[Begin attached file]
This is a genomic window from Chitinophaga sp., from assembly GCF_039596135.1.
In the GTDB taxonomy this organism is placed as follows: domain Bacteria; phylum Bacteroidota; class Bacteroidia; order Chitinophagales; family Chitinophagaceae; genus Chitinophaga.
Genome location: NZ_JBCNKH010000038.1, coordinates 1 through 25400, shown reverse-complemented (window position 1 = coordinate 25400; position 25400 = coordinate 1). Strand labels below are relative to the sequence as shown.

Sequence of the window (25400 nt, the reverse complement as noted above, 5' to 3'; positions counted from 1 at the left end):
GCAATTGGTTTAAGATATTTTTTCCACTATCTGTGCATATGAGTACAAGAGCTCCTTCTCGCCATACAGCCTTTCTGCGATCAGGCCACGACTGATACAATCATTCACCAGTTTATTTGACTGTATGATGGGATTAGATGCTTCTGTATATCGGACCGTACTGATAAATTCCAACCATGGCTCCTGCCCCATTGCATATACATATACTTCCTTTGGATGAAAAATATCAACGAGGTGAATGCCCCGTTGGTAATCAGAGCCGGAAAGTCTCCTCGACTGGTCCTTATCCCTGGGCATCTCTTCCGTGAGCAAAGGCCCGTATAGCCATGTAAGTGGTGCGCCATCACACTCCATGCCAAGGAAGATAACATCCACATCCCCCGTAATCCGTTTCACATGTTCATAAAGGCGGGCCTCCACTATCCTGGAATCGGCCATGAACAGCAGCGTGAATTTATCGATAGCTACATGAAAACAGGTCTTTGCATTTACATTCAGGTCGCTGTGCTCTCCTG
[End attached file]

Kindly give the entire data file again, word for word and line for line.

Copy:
This is a genomic window from Chitinophaga sp., from assembly GCF_039596135.1.
In the GTDB taxonomy this organism is placed as follows: domain Bacteria; phylum Bacteroidota; class Bacteroidia; order Chitinophagales; family Chitinophagaceae; genus Chitinophaga.
Genome location: NZ_JBCNKH010000038.1, coordinates 1 through 25400, shown reverse-complemented (window position 1 = coordinate 25400; position 25400 = coordinate 1). Strand labels below are relative to the sequence as shown.

Sequence of the window (25400 nt, the reverse complement as noted above, 5' to 3'; positions counted from 1 at the left end):
GCAATTGGTTTAAGATATTTTTTCCACTATCTGTGCATATGAGTACAAGAGCTCCTTCTCGCCATACAGCCTTTCTGCGATCAGGCCACGACTGATACAATCATTCACCAGTTTATTTGACTGTATGATGGGATTAGATGCTTCTGTATATCGGACCGTACTGATAAATTCCAACCATGGCTCCTGCCCCATTGCATATACATATACTTCCTTTGGATGAAAAATATCAACGAGGTGAATGCCCCGTTGGTAATCAGAGCCGGAAAGTCTCCTCGACTGGTCCTTATCCCTGGGCATCTCTTCCGTGAGCAAAGGCCCGTATAGCCATGTAAGTGGTGCGCCATCACACTCCATGCCAAGGAAGATAACATCCACATCCCCCGTAATCCGTTTCACATGTTCATAAAGGCGGGCCTCCACTATCCTGGAATCGGCCATGAACAGCAGCGTGAATTTATCGATAGCTACATGAAAACAGGTCTTTGCATTTACATTCAGGTCGCTGTGCTCTCCTG